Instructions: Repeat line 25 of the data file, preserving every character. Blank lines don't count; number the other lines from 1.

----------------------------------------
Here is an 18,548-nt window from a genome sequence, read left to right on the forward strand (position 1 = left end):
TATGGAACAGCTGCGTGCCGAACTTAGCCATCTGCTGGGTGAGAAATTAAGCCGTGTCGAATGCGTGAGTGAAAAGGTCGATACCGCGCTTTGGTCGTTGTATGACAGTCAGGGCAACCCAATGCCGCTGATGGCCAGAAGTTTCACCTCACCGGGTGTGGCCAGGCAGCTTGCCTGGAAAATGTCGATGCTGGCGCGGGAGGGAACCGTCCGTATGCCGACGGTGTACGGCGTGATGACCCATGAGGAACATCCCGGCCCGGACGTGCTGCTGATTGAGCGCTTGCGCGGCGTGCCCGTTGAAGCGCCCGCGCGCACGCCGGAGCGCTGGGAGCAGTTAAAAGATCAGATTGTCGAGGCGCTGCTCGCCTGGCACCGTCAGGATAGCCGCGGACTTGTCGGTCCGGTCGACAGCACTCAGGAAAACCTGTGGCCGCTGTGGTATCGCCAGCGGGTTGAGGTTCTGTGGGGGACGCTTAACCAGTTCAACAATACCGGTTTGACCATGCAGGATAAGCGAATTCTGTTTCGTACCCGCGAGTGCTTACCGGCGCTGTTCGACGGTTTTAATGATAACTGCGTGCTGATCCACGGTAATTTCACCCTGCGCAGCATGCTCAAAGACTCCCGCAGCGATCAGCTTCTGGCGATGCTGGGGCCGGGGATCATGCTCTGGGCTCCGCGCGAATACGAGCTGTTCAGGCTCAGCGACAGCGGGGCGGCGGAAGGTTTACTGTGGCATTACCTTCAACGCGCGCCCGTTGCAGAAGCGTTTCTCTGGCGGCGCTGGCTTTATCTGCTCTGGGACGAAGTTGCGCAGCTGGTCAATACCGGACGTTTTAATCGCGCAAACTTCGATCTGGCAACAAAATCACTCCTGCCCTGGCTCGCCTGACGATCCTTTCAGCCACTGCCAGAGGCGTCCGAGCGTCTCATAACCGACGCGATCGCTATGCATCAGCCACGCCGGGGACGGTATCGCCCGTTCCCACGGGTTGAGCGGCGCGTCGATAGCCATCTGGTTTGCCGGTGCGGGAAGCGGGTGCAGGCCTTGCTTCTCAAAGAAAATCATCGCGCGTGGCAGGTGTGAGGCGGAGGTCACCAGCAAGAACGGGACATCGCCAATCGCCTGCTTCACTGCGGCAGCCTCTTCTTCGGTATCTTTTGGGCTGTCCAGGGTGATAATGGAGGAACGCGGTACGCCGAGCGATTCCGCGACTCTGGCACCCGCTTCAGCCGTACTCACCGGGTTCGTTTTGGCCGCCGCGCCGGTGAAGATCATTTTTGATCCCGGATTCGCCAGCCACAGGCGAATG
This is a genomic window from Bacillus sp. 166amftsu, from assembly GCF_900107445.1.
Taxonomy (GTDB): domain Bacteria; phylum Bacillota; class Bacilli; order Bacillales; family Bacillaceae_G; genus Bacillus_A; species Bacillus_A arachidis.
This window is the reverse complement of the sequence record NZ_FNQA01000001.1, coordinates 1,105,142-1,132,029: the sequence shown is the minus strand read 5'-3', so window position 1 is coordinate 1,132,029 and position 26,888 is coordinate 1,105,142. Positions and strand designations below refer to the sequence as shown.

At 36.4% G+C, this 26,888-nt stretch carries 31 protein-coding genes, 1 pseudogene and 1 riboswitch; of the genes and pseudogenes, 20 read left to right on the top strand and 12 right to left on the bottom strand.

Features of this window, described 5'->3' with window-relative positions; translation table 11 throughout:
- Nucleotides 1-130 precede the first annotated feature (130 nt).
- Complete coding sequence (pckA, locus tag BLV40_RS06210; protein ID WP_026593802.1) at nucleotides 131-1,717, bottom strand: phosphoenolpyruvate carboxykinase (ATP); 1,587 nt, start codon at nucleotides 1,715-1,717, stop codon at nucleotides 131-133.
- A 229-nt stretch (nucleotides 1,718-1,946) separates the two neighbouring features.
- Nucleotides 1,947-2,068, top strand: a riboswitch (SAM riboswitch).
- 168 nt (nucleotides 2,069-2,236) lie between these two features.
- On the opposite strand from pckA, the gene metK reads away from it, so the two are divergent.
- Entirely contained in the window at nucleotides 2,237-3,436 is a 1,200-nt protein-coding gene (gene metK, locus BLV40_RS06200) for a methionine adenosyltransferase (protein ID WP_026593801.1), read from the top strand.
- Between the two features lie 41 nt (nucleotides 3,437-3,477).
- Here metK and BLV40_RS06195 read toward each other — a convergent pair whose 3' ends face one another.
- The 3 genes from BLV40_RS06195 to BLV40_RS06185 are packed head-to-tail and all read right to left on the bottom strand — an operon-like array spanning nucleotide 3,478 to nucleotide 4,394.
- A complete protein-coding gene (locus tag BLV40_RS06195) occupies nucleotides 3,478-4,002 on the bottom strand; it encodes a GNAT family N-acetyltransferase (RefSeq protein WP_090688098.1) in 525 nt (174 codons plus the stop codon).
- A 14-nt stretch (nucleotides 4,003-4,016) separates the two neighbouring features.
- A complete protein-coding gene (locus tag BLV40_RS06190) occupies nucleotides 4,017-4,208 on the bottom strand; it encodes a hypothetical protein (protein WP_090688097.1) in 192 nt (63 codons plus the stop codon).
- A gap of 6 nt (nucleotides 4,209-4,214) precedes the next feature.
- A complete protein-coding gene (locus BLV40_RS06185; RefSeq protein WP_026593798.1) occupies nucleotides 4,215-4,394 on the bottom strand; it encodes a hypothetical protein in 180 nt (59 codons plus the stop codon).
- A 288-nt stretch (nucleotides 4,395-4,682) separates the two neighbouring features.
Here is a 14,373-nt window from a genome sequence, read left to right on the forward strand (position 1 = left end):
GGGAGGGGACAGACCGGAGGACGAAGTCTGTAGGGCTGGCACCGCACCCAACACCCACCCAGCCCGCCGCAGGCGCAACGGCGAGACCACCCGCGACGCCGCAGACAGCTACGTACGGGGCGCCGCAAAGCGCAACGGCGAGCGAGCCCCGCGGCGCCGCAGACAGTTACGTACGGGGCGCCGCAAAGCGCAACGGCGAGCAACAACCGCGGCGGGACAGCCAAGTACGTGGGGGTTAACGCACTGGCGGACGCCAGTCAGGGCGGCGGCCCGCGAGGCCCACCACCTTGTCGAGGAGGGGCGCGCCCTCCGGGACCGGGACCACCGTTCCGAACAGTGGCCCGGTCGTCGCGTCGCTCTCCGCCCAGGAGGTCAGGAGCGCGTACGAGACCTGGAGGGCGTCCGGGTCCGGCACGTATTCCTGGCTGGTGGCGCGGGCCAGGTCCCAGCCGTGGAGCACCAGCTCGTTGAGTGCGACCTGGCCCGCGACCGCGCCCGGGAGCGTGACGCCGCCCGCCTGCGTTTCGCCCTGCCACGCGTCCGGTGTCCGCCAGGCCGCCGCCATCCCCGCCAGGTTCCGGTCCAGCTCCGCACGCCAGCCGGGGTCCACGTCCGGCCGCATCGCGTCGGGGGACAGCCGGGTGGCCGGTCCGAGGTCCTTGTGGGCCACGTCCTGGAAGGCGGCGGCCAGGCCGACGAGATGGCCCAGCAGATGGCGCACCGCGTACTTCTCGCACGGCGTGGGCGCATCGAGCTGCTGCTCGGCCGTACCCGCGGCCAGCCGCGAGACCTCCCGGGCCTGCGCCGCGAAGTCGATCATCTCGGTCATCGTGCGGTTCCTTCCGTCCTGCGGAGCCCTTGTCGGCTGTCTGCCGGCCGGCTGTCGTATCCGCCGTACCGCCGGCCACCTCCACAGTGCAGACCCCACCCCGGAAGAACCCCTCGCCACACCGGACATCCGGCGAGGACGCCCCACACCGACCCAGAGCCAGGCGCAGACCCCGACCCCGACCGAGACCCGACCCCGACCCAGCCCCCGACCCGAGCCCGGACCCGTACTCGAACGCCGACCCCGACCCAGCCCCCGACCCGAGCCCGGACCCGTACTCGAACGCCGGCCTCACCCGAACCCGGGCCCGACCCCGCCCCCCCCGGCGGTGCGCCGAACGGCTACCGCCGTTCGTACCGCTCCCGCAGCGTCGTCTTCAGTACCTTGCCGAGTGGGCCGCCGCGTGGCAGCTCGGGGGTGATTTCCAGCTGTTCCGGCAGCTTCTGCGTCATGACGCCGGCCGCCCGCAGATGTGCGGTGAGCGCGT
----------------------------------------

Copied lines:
GGGAGGGGACAGACCGGAGGACGAAGTCTGTAGGGCTGGCACCGCACCCAACACCCACCCAGCCCGCCGCAGGCGCAACGGCGAGACCACCCGCGACGCCGCAGACAGCTACGTACGGGGCGCCGCAAAGCGCAACGGCGAGCGAGCCCCGCGGCGCCGCAGACAGTTACGTACGGGGCGCCGCAAAGCGCAACGGCGAGCAACAACCGCGGCGGGACAGCCAAGTACGTGGGGGTTAACGCACTGGCGGACGCCAGTCAGGGCGGCGGCCCGCGAGGCCCACCACCTTGTCGAGGAGGGGCGCGCCCTCCGGGACCGGGACCACCGTTCCGAACAGTGGCCCGGTCGTCGCGTCGCTCTCCGCCCAGGAGGTCAGGAGCGCGTACGAGACCTGGAGGGCGTCCGGGTCCGGCACGTATTCCTGGCTGGTGGCGCGGGCCAGGTCCCAGCCGTGGAGCACCAGCTCGTTGAGTGCGACCTGGCCCGCGACCGCGCCCGGGAGCGTGACGCCGCCCGCCTGCGTTTCGCCCTGCCACGCGTCCGGTGTCCGCCAGGCCGCCGCCATCCCCGCCAGGTTCCGGTCCAGCTCCGCACGCCAGCCGGGGTCCACGTCCGGCCGCATCGCGTCGGGGGACAGCCGGGTGGCCGGTCCGAGGTCCTTGTGGGCCACGTCCTGGAAGGCGGCGGCCAGGCCGACGAGATGGCCCAGCAGATGGCGCACCGCGTACTTCTCGCACGGCGTGGGCGCATCGAGCTGCTGCTCGGCCGTACCCGCGGCCAGCCGCGAGACCTCCCGGGCCTGCGCCGCGAAGTCGATCATCTCGGTCATCGTGCGGTTCCTTCCGTCCTGCGGAGCCCTTGTCGGCTGTCTGCCGGCCGGCTGTCGTATCCGCCGTACCGCCGGCCACCTCCACAGTGCAGACCCCACCCCGGAAGAACCCCTCGCCACACCGGACATCCGGCGAGGACGCCCCACACCGACCCAGAGCCAGGCGCAGACCCCGACCCCGACCGAGACCCGACCCCGACCCAGCCCCCGACCCGAGCCCGGACCCGTACTCGAACGCCGACCCCGACCCAGCCCCCGACCCGAGCCCGGACCCGTACTCGAACGCCGGCCTCACCCGAACCCGGGCCCGACCCCGCCCCCCCCGGCGGTGCGCCGAACGGCTACCGCCGTTCGTACCGCTCCCGCAGCGTCGTCTTCAGTACCTTGCCGAGTGGGCCGCCGCGTGGCAGCTCGGGGGTGATTTCCAGCTGTTCCGGCAGCTTCTGCGTCATGACGCCGGCCGCCCGCAGATGTGCGGTGAGCGCGT